We also know that in Jamaica many of the so-called middle class have decided not to vote. Again, the limited studies do not make it clear whether they are just jaundiced by politics, feeling mistrust, dislike or a range of negative sentiments about politicians, or if they have just stopped caring because of politics that are not affecting their lives much. Political favours are important in Jamaica, and having the ‘wrong’ party in power can seriously damage life chances in many cases. We read and hear about the seeming partisan firing and hiring of staff when controlling parties change in Jamacica. The National Solid Waste Management Authority has a reputation for such practices, which sits awkwardly with its recent reputation of being headed by political activists. This happens, too, in the USA, but their system of republican government and its layers of federal and state controls, plus the many checks and balances renders such activity in a different light.
Reasons for not voting vary. Some have to do with the logistics. For instance, in Jamaica, a voter must vote in a particular constituency, and transferring votes takes time. So, some students, for instance dont vote because they are ‘away’ from home districts. Things like that could be overcome by, say, some form of absentee voting, by post, electronically, or some other way. Ironically, someone could find they are in a constituency where they cannot vote, but would prefer the choices of candidates where they are, rather than the choices in their home districts. But, we also know that the voter registers include people who CANNOT vote, because they are DEAD or no longer resident. So, we need to remember how that skews the apparent turnout figures. Again, too, we have people who haven’t registered. But, we also have noncitizens (e.g. Commonwealth citizens) who can be eligible to vote. So, assessing voter behaviour requires a bit of digging around to really understand what’s going on.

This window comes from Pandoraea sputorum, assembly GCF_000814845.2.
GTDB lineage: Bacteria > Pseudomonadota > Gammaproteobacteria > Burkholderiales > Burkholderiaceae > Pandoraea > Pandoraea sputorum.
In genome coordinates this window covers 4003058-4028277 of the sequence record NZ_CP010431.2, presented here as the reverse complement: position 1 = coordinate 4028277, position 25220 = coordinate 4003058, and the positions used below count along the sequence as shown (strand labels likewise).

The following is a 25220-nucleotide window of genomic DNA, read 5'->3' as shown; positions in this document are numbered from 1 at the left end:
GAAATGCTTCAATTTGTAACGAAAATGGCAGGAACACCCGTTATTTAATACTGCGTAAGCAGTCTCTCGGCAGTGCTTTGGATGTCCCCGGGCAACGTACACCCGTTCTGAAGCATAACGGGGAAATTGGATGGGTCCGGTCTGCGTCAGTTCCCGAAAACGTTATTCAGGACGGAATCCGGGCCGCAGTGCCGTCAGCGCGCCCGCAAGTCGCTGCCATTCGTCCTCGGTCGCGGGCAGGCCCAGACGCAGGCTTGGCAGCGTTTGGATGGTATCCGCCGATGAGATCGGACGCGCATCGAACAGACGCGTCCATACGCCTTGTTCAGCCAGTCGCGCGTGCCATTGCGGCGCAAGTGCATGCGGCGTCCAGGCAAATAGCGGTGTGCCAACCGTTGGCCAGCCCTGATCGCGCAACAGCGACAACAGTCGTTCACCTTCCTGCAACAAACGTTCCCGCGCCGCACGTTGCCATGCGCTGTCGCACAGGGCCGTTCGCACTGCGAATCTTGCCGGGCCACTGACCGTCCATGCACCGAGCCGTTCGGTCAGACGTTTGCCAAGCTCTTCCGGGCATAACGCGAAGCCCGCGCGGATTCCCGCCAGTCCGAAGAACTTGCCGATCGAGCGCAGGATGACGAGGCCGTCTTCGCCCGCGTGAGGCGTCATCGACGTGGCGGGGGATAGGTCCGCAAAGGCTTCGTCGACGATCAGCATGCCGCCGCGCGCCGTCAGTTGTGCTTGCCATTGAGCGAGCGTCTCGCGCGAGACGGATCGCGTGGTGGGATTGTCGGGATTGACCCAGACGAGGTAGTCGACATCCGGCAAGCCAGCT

Voting systems matter, too. The first-past-the-post system left by the British has morphed into ‘garrison’ politics in Jamaica, where some seats have well over 90% voting for just one party. That may make those in the, say, 10% feel their votes are always wasted. So why bother? If Jamaica had proportional representation, then the heavy biases of ‘garrison’ politics could be neutralized to some degree if people knew that all votes really mattered, and that voting for a slate of candidates changed the electoral maths.
But, voting aside, what should representative government be? I’m a strong proponent of representation of the people, totally. One aspect of my view is that tax payers have a significant stake in a healthy democracy, not least as one of its important financiers. I stress ‘one of’ because some argue, rightly, that non-citizens also have this role. So, foreign lenders and donors may even matter more to national financing. That truth is borne out by the fact that such financiers have a big say in how government policies are shaped. So, all the hoo-ha about voting is a bit airy, when the IMF, World Bank, EU, IDB, Chinese businesses, and other private capital providers want something in return. CHEC may have a bigger say in whether you get a new road than if you burn tyres and wave placards. 🙂